• Health problems: Overwhelming negative emotions can disrupt healthy sleeping and eating habits. This leads to fatigue and makes it difficult to think clearly and process new information.


4 ways to use your emotions to enhance the learning process

It can feel overwhelming that emotions have an impact on your learning curve - but don't worry, you can learn how to regulate and use them to your advantage.

Here are 4 ways you can use your emotions to promote positive learning experiences:

1. Promote leadership skills


Leaders (managers, teachers, parents) often set the emotional tone of a situation. Therefore, good leadership skills usually include regulating emotions. For example, in order to succeed in confrontational situations such as dismissing an employee, one should be able to remain calm and regulate emotions such as frustration or anger.


Anyone in a leadership role who wants to promote collaboration, innovation and creativity should focus on emotion regulation, for example by developing the following skills: giving constructive positive as well as negative feedback or making tasks fun and entertaining.


2. Take a break from negative experiences


If a task is frustrating or unexciting, it is a good idea to change your motivation and perspective by taking a break and doing something that makes you happy. Physical activity can clear the mind and release happy hormones.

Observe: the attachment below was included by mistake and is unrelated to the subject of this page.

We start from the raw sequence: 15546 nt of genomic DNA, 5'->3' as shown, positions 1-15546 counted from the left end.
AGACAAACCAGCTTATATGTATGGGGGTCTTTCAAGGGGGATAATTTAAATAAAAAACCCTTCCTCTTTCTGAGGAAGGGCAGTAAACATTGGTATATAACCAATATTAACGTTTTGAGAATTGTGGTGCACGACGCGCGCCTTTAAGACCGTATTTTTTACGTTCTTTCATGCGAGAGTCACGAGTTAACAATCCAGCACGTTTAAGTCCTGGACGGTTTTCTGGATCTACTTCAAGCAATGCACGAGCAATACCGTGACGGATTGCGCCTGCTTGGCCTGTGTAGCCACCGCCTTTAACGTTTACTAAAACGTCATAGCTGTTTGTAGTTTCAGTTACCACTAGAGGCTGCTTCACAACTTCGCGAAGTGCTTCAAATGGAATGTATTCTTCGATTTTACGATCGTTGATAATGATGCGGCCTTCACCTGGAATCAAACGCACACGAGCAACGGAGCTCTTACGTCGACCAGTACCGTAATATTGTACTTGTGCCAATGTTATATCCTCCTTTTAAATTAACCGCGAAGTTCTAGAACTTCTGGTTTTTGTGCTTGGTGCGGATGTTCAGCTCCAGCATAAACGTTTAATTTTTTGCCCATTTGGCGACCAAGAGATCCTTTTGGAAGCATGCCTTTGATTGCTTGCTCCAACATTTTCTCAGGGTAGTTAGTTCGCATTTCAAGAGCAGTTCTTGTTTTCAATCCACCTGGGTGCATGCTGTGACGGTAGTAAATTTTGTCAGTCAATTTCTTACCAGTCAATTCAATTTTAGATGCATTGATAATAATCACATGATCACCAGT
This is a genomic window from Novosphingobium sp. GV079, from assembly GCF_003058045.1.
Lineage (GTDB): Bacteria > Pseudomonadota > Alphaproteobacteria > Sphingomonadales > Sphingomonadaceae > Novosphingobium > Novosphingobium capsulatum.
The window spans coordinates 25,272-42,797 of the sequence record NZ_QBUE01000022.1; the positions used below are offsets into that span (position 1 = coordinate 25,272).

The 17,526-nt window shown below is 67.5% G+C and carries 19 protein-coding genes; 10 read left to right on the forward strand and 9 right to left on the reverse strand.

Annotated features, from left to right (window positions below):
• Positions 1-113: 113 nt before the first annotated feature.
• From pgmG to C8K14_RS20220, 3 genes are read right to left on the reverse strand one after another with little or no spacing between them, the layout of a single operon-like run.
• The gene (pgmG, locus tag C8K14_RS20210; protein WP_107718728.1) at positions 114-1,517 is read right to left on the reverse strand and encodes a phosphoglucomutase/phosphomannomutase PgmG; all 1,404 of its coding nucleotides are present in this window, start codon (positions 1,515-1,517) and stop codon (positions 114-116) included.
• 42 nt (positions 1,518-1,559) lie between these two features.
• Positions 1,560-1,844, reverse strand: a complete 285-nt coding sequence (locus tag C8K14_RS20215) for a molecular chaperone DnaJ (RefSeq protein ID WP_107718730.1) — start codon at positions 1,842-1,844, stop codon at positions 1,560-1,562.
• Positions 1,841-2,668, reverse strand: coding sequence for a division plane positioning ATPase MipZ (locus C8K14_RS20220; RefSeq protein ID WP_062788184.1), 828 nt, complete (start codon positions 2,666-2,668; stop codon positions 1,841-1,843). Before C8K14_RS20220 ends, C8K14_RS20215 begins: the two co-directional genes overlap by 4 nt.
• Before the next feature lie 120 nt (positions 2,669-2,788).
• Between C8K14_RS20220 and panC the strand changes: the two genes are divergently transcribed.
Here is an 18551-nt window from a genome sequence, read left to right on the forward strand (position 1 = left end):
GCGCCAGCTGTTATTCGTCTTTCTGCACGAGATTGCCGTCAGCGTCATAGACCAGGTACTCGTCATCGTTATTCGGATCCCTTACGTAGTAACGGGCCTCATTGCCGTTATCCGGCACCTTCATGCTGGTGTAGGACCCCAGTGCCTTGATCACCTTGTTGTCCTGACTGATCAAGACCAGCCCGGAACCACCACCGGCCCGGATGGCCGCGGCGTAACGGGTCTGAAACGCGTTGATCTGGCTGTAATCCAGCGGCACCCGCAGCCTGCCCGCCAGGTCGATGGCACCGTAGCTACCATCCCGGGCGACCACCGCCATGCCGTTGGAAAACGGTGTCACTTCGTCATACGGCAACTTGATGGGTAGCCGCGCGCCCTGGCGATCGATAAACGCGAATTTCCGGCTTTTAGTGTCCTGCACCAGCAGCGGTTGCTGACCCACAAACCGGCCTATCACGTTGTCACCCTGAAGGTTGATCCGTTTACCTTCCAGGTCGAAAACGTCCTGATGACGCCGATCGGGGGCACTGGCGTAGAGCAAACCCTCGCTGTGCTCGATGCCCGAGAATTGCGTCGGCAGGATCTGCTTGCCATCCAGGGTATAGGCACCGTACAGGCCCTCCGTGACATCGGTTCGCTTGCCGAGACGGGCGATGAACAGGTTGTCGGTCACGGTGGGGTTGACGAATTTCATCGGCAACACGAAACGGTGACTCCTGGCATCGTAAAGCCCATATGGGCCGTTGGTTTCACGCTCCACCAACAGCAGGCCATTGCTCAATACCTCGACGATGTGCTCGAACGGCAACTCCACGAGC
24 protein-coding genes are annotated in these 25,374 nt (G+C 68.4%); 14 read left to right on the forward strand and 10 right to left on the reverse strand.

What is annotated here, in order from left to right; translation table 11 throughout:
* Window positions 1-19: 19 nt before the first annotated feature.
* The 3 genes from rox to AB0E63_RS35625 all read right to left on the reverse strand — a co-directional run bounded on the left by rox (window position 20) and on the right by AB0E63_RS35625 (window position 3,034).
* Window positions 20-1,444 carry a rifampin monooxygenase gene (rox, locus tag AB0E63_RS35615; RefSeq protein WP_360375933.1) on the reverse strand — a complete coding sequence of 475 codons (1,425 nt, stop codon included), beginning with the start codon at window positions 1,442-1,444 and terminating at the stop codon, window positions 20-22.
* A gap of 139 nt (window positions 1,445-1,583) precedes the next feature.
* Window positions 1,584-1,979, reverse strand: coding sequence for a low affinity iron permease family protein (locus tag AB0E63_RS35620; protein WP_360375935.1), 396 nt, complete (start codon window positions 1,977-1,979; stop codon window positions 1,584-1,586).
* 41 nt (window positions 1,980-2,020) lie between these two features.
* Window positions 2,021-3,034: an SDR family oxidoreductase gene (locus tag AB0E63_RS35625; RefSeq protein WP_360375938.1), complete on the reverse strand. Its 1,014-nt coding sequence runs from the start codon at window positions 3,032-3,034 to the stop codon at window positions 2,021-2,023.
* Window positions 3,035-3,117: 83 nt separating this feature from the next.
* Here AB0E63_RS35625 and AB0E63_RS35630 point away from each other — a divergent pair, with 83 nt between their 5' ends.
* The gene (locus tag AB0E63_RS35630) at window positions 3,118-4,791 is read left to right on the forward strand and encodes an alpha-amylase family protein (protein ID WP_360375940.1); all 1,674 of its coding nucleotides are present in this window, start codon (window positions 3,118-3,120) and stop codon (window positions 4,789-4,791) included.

If you don't have time, try recalling a pleasant memory (e.g. overcoming a challenge in the past) to reduce frustration enough to tackle the task at hand.


3. Practice positive thinking


Negative feelings usually lead to negative thoughts and vice versa. It's a never-ending cycle - but positive thinking can help you break out of it.


The more negative thoughts you replace with positive ones, the more likely your feelings will improve. Strengthening this habit creates a mental tendency towards positivity.


Building on this, negative experiences are more likely to lead to positive self-talk than negative, which will encourage you to take on new - possibly disappointing - challenges and learn more quickly from your experiences.


4. Expressing gratitude


Gratitude is an important life skill. Feeling grateful improves mental well-being and makes us think more positively about ourselves. Studies have shown that 49% of workers who do not experience appreciation feel unable to perform their tasks and 48% stop striving to perform well at work.


You can encourage yourself to learn more and perform better by being grateful for every learning opportunity. On the other hand, leaders can promote excellence and a healthy learning environment by showing appreciation and acknowledging progress.

Overall, embrace every emotion!


While many people often categorize emotions as negative or positive, every emotion serves a purpose. For instance, disappointment reminds us that we really wanted something - we can use this to motivate us to try harder next time. Another example are feelings of happiness that make us feel more productive and efficient at work.


In general, it's nice to understand how emotions affect our learning. We can use this knowledge to improve our skills. But it also means that we have a responsibility to do the work necessary to make change happen.


In the long run, our efforts will pay off. We will be able to remember information better, improve our well-being and tackle problems in a more targeted way.


Would you like to work specifically on your emotion regulation? Then register now completely free of charge for your first 30-minute whylab group coaching session and exchange ideas on this topic with like-minded people! Click here to register. 💙